Conceding defeat…

FOR IMMEDIATE RELEASE —- OFFICIAL STATEMENT

I come before you this evening with a heavy heart. A few moments ago, I sent a tweet to Pope Francis, congratulating him on his election as your next Pope in Rome. Your support of my candidacy for these past few days has been a source of strength for me, but tonight we must come together behind the victor and accept that my dark horse candidacy was, at best, a long shot.

I have no intention of letting this sound electoral defeat drive me out of the arena… and if asked, I would happily serve as Vice Pope or in any other position that didn’t necessarily require poverty and chastity as conditions of employment. Unfortunately, tonight was simply not my time to step up to the big chair. It’s a fair bet that we’ll get another chance at the job since the Sacred College has once again chosen someone old enough to be my grandfather (and an actual Catholic) for the job. I do, however, find it suspicious that the ballots were all destroyed before they could be independently validated and the formal announcement was made before appeals could be filed with the court, but I digress.

So in conclusion: Congratulations, Your Holiness. We’ll see how things turn out next time around.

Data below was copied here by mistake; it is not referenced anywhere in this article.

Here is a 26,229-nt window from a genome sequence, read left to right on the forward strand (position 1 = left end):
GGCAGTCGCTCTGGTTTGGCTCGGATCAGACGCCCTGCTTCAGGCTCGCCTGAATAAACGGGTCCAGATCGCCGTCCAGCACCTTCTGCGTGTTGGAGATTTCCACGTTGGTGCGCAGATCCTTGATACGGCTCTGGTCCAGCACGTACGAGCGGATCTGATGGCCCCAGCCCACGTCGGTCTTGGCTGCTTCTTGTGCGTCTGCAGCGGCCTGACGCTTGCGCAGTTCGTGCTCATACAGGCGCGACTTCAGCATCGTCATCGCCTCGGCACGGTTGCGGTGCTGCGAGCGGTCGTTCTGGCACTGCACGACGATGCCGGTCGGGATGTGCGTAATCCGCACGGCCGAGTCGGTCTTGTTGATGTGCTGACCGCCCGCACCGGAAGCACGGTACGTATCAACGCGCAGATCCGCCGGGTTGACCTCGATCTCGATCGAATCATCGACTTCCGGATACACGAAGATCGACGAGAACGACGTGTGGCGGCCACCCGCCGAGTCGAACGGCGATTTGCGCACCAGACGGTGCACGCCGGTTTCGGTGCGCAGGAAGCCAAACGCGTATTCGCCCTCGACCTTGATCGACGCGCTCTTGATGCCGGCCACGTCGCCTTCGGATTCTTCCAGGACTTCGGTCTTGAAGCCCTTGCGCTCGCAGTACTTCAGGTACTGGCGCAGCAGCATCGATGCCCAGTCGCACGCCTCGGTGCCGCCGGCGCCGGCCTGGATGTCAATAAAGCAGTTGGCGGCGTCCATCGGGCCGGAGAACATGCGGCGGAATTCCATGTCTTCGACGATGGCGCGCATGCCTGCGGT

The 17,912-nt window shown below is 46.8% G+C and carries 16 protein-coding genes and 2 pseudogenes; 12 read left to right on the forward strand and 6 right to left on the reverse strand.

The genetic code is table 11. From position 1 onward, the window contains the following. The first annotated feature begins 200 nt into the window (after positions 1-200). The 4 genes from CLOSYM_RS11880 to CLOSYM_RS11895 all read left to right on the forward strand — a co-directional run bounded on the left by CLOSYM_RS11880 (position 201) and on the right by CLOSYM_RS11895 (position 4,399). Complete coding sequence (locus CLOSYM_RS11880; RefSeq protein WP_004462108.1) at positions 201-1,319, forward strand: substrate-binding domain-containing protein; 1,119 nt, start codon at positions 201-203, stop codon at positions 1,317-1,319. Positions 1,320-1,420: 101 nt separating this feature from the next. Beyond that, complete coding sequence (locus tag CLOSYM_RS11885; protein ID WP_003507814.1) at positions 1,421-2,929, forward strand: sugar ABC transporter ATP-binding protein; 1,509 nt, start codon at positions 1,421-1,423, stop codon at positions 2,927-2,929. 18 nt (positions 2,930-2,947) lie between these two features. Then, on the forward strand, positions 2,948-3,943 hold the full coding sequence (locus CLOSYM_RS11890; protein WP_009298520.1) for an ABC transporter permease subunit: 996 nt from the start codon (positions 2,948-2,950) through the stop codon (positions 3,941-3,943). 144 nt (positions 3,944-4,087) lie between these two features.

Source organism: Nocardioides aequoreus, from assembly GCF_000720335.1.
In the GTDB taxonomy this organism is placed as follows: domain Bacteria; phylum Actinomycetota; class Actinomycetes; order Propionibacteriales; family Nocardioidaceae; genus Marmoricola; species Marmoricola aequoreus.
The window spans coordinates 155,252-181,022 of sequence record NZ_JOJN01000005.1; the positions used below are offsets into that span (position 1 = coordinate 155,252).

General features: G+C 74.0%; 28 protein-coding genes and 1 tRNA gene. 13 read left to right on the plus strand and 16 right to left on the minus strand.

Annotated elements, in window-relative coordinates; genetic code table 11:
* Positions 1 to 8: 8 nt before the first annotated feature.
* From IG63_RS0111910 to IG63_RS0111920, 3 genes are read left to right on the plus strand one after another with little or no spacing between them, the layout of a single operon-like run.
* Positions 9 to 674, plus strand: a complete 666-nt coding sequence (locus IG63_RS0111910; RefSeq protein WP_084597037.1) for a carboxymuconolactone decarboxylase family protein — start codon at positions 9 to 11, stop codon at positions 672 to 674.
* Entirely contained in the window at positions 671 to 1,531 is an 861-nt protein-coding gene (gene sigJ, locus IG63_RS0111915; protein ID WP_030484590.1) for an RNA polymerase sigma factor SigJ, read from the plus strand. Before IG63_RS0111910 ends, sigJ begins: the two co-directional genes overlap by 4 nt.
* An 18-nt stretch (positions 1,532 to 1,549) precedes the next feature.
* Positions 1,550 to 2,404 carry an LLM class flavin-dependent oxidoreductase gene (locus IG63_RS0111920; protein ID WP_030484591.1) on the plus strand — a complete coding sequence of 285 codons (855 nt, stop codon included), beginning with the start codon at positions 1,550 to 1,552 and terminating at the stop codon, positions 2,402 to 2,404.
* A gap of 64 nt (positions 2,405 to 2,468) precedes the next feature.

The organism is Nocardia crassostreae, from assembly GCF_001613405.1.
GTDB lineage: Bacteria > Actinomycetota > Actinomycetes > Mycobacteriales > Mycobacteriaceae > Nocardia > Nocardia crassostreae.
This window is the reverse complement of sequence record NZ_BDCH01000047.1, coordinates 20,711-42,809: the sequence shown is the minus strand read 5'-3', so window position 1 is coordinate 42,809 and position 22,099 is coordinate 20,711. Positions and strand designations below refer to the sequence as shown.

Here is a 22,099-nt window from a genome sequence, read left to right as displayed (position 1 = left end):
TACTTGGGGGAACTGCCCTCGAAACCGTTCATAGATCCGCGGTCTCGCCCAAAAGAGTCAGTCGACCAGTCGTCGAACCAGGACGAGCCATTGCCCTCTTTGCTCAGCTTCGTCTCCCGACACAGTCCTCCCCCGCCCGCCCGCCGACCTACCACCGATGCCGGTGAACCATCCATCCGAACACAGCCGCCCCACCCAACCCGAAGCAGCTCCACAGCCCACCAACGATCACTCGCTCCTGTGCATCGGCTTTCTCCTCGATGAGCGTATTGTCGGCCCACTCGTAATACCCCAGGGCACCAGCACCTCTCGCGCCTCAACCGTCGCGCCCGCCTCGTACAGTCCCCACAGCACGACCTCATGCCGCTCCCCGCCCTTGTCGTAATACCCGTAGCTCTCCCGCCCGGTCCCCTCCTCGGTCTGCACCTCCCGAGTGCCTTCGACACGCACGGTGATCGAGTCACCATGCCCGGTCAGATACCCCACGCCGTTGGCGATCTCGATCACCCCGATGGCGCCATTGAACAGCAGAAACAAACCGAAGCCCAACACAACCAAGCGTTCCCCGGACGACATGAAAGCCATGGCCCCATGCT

Lifetime appointment…

Aside from the celibacy thing, I’ve always thought being Pope would be a pretty good gig. You get to live in one of the world’s best and largest museums, you’re the absolute monarch of your own sovereign country, your personal bodyguard has those snappy uniforms, you’re head of the only organization I can think of that dates back to the time when a Caesar ruled the known world, and about a billion people go along (more or less) with whatever you tell them because you theoretically speak with the voice of God.Slide1 Let’s be real honest, even for a non-practicing Protestant like me, that sounds like a pretty sweet job. Plus, it’s a lifetime appointment, so it’s not like you’ve got some wackadoodle member of a House of Representatives running around trying to impeach you.